a third rate adaptation arrangement coupled to said second rate adaptation arrangement, for converting said 8 kbps data to 64 kbps data, whereby said 64 kbps data can be coupled to an ISDN-compatible system, and wherein:
each said 10 msec, 30-bit frame generated by said first rate adaptation arrangement further includes S1 and S6 bits, and 24 data bits denominated D1, D2, D3, D4, D5, D6, D7, D8, D9, D10, D11, D12, D13, D14, D15, D16, D17, D18, D19, D20, D21, D22, D23, D24;
said second rate adaptation arrangement includes a memory preloaded with information specifying the values of E1, E2, and E3 bits; and
said second rate adaptation arrangement coupled to said output port of said link performs a mapping of at least each pair of said 10 msec 30-bit frames to a 10 msec 80-bit frame, in accordance with the V.110 standard of the Consultative Committee for International Telephone and Telegraph (CCITT), now International Telecommunications Union (ITU), which 10 msec, 80-bit frame has its first eight bits set to a first binary state, and which also has its 9th, 17th, 25th, 33d, 41st, 49th, 57th, 65th, and 73d bits set to a second binary state different from said first binary state, and has bit locations other than said first eight bits and said 9th, 17th, 25th, 33d, 41st, 49th, 57th, 65th, and 73d bits available for carrying information, said mapping being accomplished by setting, in each said 10 msec, 80-bit frame, said D1, D2, D3, D4, D5, D6, D7, D8, D9, D10, D11, D12, D13, D14, D15, D16, D17, D18, D19, D20, D21, D22, D23, D24 data bits, and said X and E7 bits, from the corresponding data bit value in the current one of said 10 msec, 30-bit frames, and by setting the S1, S3, S4, S6, S8, and S9 bits, also in accordance with the corresponding data bit values found in said current one of said 10 msec, 30-bit frames, and for those of said S3, S4, S8, and S9 bits not found in said current one of said 10 msec, 20-bit frames, setting the value of said S3, S4, S8, and S9 bits of said 10 msec, 80-bit frame to the values of said S3, S4, S8, and S9 bits found in the preceding one of said 10 msec, 30-bit frames, and by setting E1, E2, and E3 to the values stored in said memory, and by setting E4, E5, and E6 to said second binary state.
6. The system according to claim 5, wherein said first binary state is binary 0, and said second binary state is binary 1.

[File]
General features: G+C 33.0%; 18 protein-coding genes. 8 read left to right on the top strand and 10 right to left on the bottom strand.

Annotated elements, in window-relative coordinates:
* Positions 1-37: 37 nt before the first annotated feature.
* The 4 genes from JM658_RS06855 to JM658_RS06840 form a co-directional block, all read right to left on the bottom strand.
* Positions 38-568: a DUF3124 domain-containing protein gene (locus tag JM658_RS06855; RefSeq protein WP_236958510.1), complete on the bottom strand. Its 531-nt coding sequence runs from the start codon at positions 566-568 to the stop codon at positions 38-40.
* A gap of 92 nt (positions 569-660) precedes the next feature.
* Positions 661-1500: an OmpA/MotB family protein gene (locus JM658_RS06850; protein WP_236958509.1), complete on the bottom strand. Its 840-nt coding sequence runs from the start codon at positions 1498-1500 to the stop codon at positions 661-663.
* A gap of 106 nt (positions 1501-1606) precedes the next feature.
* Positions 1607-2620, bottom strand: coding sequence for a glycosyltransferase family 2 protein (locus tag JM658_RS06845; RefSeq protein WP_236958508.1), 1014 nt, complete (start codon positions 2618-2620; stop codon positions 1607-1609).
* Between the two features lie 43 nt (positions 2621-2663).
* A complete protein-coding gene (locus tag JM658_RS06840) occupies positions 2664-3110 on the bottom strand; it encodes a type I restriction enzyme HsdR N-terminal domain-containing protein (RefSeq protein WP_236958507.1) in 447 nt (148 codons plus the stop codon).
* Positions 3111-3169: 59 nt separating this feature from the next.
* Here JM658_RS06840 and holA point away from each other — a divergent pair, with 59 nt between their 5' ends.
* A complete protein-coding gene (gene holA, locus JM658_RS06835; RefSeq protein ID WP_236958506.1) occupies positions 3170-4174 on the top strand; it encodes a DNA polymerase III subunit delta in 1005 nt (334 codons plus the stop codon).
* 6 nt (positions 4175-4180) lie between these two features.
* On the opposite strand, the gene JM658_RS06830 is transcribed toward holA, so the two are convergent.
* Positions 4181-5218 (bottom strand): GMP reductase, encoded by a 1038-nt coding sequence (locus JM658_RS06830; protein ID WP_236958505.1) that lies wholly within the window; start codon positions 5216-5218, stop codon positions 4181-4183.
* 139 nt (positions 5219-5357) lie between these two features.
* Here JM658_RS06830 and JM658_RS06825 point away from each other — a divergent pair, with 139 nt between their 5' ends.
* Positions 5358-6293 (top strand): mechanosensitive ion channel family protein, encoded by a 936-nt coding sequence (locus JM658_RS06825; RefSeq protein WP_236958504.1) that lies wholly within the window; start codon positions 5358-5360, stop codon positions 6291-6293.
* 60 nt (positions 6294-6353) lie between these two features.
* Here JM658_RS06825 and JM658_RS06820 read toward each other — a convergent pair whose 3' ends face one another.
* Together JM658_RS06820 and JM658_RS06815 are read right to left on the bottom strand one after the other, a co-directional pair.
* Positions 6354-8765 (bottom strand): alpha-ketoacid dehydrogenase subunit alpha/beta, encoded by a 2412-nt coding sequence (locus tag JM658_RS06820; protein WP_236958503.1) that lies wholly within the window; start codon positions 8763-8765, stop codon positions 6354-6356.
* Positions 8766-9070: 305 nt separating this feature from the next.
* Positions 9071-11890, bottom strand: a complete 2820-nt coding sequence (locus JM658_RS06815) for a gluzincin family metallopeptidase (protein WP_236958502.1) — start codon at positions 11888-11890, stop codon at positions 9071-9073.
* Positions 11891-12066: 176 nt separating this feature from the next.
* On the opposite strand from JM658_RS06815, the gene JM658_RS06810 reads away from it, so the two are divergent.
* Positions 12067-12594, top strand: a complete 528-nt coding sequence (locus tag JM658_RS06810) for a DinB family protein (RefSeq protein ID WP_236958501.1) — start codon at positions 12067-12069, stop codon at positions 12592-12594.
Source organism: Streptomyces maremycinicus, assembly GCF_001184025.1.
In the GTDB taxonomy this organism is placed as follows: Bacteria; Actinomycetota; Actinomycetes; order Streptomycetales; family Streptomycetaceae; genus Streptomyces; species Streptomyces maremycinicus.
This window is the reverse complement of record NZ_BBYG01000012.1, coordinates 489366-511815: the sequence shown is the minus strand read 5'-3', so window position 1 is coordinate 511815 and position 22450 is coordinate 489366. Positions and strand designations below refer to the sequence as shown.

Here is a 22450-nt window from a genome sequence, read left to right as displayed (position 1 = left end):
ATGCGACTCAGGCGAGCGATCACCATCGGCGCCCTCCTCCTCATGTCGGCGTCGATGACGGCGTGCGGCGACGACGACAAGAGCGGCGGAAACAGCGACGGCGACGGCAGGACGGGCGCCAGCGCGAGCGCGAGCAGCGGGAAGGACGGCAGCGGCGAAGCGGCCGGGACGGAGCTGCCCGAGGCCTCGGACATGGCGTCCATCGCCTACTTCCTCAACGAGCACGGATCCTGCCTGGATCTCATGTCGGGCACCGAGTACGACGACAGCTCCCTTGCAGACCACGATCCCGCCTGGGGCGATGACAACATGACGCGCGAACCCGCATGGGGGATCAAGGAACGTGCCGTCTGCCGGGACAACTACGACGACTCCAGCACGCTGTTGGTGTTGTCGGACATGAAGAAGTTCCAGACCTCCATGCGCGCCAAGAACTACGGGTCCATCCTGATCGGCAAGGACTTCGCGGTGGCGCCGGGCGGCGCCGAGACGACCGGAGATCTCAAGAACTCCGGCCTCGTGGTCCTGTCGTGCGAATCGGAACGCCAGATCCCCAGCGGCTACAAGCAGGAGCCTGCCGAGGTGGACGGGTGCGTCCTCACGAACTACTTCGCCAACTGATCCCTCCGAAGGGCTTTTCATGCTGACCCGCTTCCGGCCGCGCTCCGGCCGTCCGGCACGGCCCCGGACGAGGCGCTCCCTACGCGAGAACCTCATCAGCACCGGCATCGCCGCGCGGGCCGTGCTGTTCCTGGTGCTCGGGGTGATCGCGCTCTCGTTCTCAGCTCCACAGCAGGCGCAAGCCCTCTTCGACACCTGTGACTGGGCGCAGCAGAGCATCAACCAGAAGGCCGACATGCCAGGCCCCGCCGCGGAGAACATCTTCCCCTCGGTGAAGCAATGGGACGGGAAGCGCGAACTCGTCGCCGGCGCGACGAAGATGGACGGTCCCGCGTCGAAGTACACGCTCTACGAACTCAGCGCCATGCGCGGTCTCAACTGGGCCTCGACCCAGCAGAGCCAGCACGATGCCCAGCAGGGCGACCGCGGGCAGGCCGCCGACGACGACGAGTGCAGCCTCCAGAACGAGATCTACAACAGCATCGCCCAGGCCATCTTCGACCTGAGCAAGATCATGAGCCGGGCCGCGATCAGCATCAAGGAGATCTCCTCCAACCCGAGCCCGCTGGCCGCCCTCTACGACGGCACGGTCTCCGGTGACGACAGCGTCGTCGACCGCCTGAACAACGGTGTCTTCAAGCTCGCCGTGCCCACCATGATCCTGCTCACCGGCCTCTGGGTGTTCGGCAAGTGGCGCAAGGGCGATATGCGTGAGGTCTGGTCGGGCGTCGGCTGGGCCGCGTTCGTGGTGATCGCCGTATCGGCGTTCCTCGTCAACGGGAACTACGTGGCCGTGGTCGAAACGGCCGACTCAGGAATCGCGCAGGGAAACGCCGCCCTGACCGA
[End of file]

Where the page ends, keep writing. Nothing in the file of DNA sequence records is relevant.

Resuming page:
7. A method for transmitting digital information from a source of 2.4 kbps data, accompanied by control bits, through a data link having a data rate of 3 kbps, for communicating with an ISDN-compatible data sink, said method comprising the steps of:
at the beginning of each message, storing information relating to the source data rate in the form of values for E1, E2, and E3 bits;
converting said 2.4 kbps data accompanied by control bits into successive 30-bit, 10 msec frames, each of said 10 msec, 30-bit frames having 24 data bits, and including a single X status bit, an E7 bit which alternates binary states from one frame to the next, S3 and S8 status bits, but not S4 and S9 status bits, during those frames in which said E7 bit takes a first binary state, and S4 and S9 status bits, but not S3 and S8 status bits, during those frames in which said E7 bit takes a second binary state, whereby information relating to said S3 and S4 bits is multiplexed onto alternate ones of said 10 msec, 30-bit frames, and information relating to said S8 and S9 bits is, multiplexed onto alternate other ones of said 10 msec frames;
transmitting said 10 msec, 30-bit frames over said data link;
at the output of said data link, converting said 10 msec, 30-bit frames to 10 msec, 8 kbps, 80-bit V.110 frames, by retrieving said values for E1, E2, and E3 from memory for use in said V. 110 frames, by replicating each data value and the value of the X bit, and by setting the values of E4, E5, and E6 to a selected binary state; and
adapting the rate of said 8 kbps, 80-bit, V.110 frames to 64 kbps by adding dummy bits.
Description

This patent application claims priority of provisional patent application Ser. No. 60/058,672 filed Sep. 12, 1997.

FIELD OF THE INVENTION

This invention relates to digital communications systems for interfacing between data sources and transmission paths having disparate data rates, and more particularly to interfacing between 2.4 kbps and 3.0 kbps data rates in such systems.

BACKGROUND OF THE INVENTION

In communications context, facsimile machines and some computerized data sources operate at data rates of 2.4 k bps for the data, and may have associated control information. Such information must be transmitted to the desired destination for use.

The data path may have an error-prone characteristic, so error detection and correction bits must be added. The data path is also bandwidth-limited. FIG. 1 is a simplified block diagram illustrating a communication system 10 for communicating data/fascimile signals between a control-plus-2.4 kbps data "digital terminal equipment" (DTE) source 12 and a called party 40. Communication system 10 of FIG. 1 includes a data path extending between antennas 20 and 22 which is part of a prior-art GSM cellular communication system, which uses existing standards for a GSM cellular communication system, as described in more detail below.